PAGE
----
Bankia – the symbol of Spain’s financial crisis – has announced some good news – its income from loans rose last quarter as it made a 362 million net profit for the first nine months of 2013.
That comes one year after its bailout plunged Spain into financial crisis and it will strengthen the Madrid government’s case that it does not need to extend a 41 billion-euro EU bank bailout deal which expires at the end of the year.
Bankia – and the country’s other financial institutions – are about to face stress tests with the European Central Bank checking their loan books to see if they could stand major shocks.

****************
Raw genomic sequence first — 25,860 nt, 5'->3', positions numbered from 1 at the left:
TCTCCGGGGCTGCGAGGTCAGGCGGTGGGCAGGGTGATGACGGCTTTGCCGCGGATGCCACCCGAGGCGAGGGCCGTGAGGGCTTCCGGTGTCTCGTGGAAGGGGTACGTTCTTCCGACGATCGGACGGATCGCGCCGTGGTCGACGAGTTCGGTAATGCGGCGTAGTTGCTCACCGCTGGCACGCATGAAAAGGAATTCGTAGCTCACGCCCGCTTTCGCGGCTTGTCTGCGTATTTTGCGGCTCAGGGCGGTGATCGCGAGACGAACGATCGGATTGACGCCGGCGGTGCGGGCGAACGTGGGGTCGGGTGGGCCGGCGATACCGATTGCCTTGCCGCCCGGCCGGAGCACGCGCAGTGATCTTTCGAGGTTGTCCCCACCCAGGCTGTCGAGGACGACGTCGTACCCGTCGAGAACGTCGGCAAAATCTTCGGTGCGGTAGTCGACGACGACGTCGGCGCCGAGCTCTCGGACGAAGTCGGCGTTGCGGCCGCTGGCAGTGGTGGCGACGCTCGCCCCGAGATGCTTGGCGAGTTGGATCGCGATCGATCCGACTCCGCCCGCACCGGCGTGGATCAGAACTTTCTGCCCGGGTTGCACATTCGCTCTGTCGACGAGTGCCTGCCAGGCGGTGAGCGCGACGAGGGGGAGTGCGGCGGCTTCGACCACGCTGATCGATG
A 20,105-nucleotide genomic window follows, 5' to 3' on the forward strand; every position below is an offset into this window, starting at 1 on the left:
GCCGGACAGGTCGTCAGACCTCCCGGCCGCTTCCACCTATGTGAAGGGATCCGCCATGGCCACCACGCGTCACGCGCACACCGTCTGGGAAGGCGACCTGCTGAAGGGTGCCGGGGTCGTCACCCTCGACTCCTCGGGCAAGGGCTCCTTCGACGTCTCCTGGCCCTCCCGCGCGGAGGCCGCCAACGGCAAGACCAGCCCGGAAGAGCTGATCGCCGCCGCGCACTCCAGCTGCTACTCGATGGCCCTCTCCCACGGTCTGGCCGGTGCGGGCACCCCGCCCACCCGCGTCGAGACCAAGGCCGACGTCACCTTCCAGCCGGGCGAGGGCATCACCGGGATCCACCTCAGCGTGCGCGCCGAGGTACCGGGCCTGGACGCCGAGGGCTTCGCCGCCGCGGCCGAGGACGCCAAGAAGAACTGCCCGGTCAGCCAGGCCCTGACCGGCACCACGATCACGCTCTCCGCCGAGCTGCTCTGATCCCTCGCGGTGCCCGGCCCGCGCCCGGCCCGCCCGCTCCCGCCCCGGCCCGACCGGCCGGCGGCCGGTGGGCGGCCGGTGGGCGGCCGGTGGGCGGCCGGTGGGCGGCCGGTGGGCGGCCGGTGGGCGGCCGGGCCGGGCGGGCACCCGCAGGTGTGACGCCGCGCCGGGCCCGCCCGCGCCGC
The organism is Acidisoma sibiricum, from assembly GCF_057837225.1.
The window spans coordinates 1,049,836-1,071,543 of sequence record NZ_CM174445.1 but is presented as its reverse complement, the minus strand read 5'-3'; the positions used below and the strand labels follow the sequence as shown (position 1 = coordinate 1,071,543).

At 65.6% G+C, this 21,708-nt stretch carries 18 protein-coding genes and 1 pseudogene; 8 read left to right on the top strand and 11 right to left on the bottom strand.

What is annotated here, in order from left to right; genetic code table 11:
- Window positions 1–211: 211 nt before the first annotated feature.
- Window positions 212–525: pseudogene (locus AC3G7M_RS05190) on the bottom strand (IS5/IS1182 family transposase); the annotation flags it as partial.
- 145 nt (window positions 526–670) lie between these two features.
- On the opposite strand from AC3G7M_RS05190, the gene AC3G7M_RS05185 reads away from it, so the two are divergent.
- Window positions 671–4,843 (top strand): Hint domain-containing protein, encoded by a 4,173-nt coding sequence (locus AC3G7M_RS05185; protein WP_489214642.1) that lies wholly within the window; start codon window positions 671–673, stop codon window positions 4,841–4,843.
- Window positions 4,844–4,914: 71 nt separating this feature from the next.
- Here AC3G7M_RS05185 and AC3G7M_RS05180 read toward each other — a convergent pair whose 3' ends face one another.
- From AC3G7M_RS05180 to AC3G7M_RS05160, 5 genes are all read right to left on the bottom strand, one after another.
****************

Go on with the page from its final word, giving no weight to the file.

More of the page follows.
Spain’s Central Bank Governor Luis María Linde is very relaxed about that. He said: “We want an exercise that’s transparent, that is rigorous, that gives confidence to the markets. And we are not worried about the stress tests of our banking system.”
Also in Spain was the head of the Eurogroup of finance ministers, Jeroen Dijsselbloem, who met Prime Minister Mariano Rajoy and then said Spain’s recovery is on track but the banks are still at risk from a feeble economy. He added that they still need to be closely monitored as their profitability remains a concern.